Local Bulldog clubs can provide you and your Bulldog lots of hands-on help, great new friends, and practical advice. Bulldog breed clubs also give shows and matches for Bulldog fanciers, and they also often give conformation and obedience classes. The Web sites of some clubs are listed in other sections of this chapter, and you can find more through The Bulldog Club of America: www.thebca.org.

Browsing for Books

For more information of the Bulldog breed, consider reading The New Complete Bulldog, by Bailey C. Hanes (Howell).
Also recommended are health books for dog owners. These books are not intended to replace your veterinarian, but to guide you in understanding canine healthcare and what you can do, with your veterinarian, to ensure your Bulldog’s good health:

Pet Care in the New Century: Cutting-Edge Medicine for Dogs and Cats, by Amy D. Shojai (New American Library)

The Angell Memorial Animal Hospital Book of Wellness and Preventive Care for Dogs, by Darlene Arden (McGraw-Hill)

Pills for Pets: The A to Z Guide to Drugs and Medications for Your Animal Companion, by Debra Eldredge, DVM (Citadel Press)

For training your Bulldog, Dog Training For Dummies (Wiley), by Jack and Wendy Volhard, is a good basic book that will get you and your Bully off to a good start.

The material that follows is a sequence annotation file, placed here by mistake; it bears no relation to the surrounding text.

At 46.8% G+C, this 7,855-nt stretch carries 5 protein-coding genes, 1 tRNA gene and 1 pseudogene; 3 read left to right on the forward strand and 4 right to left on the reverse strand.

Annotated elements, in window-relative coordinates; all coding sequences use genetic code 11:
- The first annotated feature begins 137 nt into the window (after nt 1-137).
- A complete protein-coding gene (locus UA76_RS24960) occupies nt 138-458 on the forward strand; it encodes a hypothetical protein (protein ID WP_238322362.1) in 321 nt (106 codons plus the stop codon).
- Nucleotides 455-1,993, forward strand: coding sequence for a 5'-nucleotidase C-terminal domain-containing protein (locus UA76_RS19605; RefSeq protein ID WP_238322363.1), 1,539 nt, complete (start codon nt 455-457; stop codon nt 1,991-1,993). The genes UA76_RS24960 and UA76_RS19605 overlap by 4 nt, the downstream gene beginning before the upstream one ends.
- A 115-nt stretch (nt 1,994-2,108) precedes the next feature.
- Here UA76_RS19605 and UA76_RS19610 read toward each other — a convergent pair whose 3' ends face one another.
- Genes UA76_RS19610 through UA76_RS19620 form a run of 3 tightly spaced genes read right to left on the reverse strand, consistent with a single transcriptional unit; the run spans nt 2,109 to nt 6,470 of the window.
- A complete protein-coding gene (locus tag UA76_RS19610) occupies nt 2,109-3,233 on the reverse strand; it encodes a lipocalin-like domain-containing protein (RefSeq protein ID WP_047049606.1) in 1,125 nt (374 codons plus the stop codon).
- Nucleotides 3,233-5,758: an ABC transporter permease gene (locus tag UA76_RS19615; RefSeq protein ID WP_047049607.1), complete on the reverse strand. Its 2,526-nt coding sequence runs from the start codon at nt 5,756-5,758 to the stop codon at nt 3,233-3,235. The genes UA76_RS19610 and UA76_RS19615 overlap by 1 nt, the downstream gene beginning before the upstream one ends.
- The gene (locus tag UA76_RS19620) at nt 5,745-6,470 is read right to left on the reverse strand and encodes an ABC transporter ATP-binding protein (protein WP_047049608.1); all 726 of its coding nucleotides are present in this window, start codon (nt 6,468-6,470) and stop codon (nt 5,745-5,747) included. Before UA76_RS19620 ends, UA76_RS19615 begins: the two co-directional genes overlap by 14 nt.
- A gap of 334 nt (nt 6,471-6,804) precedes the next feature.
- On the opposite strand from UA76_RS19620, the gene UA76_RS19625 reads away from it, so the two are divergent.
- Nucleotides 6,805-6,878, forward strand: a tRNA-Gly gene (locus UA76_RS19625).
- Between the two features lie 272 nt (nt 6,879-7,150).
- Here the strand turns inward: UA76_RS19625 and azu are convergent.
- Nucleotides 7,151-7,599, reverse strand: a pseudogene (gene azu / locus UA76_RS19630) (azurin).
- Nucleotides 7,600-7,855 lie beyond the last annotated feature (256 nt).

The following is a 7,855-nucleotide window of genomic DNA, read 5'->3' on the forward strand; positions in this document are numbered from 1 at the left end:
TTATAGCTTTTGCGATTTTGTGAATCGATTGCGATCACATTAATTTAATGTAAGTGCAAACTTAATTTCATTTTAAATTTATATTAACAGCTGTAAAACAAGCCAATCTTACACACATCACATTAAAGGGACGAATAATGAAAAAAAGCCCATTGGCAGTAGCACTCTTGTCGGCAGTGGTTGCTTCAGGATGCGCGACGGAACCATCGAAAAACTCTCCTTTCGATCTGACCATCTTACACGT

If you’re interested specifically in clicker-training your Bulldog, read anything by Karen Pryor. Also, visit her Web site at www.clickertraining.com/home. This site provides a wealth of information, from the basics of training to conferences and events you can attend.

Flipping through fabulous dog fiction

There may be a reference or two about Bulldogs in the following books, but they make great reading no matter what breed is featured. Dog lovers love to read about dogs, and it doesn’t matter what breed the dogs are. These are some of my favorites:
– Any book by Albert Payson Terhune. Stories about his Sunnybank Collies make great reading.
– Any book by Susan Conant. Conant writes mysteries featuring a dog writer named Holly Winter and her two Alaskan Malamutes, Rowdy and Kimi.
– Any book by Carol Benjamin. Her detective, Rachel Alexander, has a pit bull named Dashiell, as well as various other breeds in each novel, from a Dachshund in The Long Good Boy to a Puli in Lady Vanishes.
– Virginia Lanier wrote a book series based on trailing with Bloodhounds. Besides being gripping stories, you can learn about trailing.